Pixel Scroll 6/15/21 Mjolnir Moment: Buy Grabthar’s Hammer – 35% Off Today

(1) BANKS WITHDRAWAL. Orbit Books is significantly expanding its Iain M. Banks project, and as a result the original publication date is off: “An update regarding THE CULTURE: NOTES AND DRAWINGS by Iain M. Banks and Ken MacLeod”.

We are pleased to share an exciting publication update with everyone who has been looking forward to the release of The Culture: Notes and Drawings by Iain M. Banks and Ken MacLeod.

As fans of Iain M. Banks’ vastly popular Culture series will be aware, Iain painstakingly designed every element of the Culture’s universe long before the novels were first published. From ships to weapons, language to nomenclature, flora to fauna, the whole of the Culture existed in the form of intricate sketches, notes, tables and charts, many years ahead of its appearance in fiction.

This archival material provides a fascinating insight into Iain’s extraordinary mind. It was originally due to be published as a single volume, accompanied by text from the award-winning Ken MacLeod, who was a close friend of Iain’s. However, to ensure that Iain’s exceptionally detailed drawings can be appreciated in their original format and scale, we are delighted to announce that the material will now be published as two separate editions.

The first release will be a beautiful, full-colour, large-format landscape artbook called The Culture: The Drawings, which will present Iain’s drawings exactly as he intended them to be seen.

Following this, we will publish a Culture companion book that celebrates the world of the Culture through Iain’s own writing. With accompanying text from Ken MacLeod, it will include an extensive selection of Iain’s notes, tables and charts relating to the Culture universe, as well as extracts from the novels.

Given these changes in our publication plans, we are now cancelling the single edition entitled The Culture: Notes and Drawings that was scheduled for 14th October 2021. We’d like to say a huge thank you to everyone who had pre-ordered this single edition, and we’ll soon be announcing the release dates for the two new publications mentioned above

(2) HANG UP NOW. In the Washington Post, Mark Buchanan says we should stop making attempts to contact aliens through SETI or similar programs because of the strong possibility that the aliens will overpower us through their superior technology. “Contacting aliens could end all life on earth. Let’s stop trying.”

…The search for aliens has reached a stage of technological sophistication and associated risk that it needs strict regulation at national and international levels. Without oversight, even one person — with access to powerful transmitting technology — could take actions affecting the future of the entire planet.

That’s because any aliens we ultimately encounter will likely be far more technologically advanced than we are, for a simple reason: Most stars in our galaxy are much older than the sun. If civilizations arise fairly frequently on some planets, then there ought to be many civilizations in our galaxy millions of years more advanced than our own. Many of these would likely have taken significant steps to begin exploring and possibly colonizing the galaxy….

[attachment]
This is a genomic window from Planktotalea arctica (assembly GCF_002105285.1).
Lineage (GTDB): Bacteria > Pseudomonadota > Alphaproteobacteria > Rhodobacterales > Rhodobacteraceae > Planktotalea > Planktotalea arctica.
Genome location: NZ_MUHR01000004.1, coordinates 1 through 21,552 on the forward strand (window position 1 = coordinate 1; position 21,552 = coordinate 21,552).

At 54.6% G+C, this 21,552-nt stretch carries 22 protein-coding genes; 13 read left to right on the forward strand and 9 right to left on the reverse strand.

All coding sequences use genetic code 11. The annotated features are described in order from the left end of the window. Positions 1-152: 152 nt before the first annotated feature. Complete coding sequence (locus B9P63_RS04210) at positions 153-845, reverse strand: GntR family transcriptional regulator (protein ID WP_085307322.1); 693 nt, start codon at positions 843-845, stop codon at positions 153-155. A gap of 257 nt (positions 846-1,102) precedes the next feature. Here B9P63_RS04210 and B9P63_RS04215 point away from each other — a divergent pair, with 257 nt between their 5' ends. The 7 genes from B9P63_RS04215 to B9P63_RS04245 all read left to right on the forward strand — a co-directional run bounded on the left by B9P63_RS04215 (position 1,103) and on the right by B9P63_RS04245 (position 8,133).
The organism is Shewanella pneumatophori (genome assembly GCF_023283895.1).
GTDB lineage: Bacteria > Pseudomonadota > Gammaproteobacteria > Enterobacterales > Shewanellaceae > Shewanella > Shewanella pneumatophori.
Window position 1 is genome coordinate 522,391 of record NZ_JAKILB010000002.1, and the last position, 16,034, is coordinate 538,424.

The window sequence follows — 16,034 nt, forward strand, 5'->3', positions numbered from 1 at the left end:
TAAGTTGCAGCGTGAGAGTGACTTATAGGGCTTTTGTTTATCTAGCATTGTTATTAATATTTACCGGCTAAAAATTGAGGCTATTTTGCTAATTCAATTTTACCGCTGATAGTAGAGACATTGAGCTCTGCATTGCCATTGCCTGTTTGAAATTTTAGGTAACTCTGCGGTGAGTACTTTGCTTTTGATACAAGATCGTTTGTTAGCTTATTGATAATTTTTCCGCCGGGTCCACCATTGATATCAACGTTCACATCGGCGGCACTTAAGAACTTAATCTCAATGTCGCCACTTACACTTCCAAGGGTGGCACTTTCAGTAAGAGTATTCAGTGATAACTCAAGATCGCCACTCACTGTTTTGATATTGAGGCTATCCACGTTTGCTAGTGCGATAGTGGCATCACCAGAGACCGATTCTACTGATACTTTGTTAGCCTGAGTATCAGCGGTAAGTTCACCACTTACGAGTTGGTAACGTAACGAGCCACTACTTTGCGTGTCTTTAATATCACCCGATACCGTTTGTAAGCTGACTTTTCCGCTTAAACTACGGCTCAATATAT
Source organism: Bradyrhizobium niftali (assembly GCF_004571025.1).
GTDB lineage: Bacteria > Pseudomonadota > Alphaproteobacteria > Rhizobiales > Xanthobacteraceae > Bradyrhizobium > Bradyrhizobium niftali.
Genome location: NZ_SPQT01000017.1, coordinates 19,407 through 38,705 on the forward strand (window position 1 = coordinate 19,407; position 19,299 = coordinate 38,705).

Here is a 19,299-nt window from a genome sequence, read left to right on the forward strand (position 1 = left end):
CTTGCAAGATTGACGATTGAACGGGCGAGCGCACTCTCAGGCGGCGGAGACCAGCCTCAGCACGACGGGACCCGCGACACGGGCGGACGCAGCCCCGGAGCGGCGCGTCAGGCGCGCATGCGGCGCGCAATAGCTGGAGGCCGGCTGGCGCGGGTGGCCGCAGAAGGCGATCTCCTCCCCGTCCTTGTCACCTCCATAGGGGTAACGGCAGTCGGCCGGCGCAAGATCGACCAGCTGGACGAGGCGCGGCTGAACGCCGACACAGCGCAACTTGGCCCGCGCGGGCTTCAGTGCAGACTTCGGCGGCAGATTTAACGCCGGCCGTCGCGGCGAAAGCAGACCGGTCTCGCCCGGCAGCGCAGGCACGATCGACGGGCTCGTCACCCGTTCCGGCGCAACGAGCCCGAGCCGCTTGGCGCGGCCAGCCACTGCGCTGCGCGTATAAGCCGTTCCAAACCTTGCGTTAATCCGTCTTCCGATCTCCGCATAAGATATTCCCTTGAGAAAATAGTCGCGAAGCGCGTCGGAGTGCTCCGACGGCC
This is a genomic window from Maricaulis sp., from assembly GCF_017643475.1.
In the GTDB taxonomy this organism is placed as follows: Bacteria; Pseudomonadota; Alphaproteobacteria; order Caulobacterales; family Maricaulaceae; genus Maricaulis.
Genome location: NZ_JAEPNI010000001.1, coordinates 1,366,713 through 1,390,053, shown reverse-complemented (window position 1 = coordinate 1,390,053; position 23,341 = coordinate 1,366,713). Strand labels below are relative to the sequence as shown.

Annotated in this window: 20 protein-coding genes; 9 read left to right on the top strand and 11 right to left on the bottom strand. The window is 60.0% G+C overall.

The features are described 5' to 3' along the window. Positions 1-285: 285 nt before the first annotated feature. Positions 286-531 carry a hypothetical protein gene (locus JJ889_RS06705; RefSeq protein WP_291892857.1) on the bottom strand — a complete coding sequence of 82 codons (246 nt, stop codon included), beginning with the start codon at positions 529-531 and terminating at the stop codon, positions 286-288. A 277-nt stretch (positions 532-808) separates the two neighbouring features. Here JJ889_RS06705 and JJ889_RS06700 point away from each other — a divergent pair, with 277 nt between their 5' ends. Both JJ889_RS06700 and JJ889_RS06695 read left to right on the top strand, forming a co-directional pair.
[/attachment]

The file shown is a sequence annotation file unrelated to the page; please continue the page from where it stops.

(3) PKD. Walker Caplan asks “Is Elon Musk a Philip K. Dick fan?” at Literary Hub.

One of the perks of the digital age is that we have unprecedented access to the thoughts of incredibly powerful people. Never before have we been able to intimately experience the president’s thoughts on Coke or Cher’s thoughts on . . . Coke. Even Chrissy Teigen can’t leave Twitter for more than a few weeks; there’s a sense we might be equal-opportunity addicted. This is fun, sometimes, but also often leads to a powerful person tweeting out something that makes very little sense and then everyone else analyzing it. (Just look at the last four years.) I am part of the problem, because one of Elon Musk’s recent tweets raises a lot of questions I can’t stop myself from asking.

At 4:13 AM yesterday, Musk tweeted this:

(4) ANOTHER OPENING OF ANOTHER SHOW. In the LA area, “Mt. Wilson Observatory Is Reopening To Public After ‘Near-Death Experience’ With Bobcat Fire”.

It’s been a rough year for the Mount Wilson Observatory.

First, the COVID-19 pandemic forced it to shut its doors to the public last spring.

Then, in September, flames from the massive Bobcat Fire came within just a few feet of the station, and threatened to destroy its historic array of telescopes and other astronomy equipment. A crowdfunding campaign was later launched to help repair damage.

Next Tuesday, the legendary observatory, which was founded in 1904, is making a comeback — and will reopen its gates to the public.

Sam Hale, chairman of the observatory’s board of trustees, said volunteers have been working tirelessly to maintain the station and its trove of sensitive instruments, despite the challenges of the past year.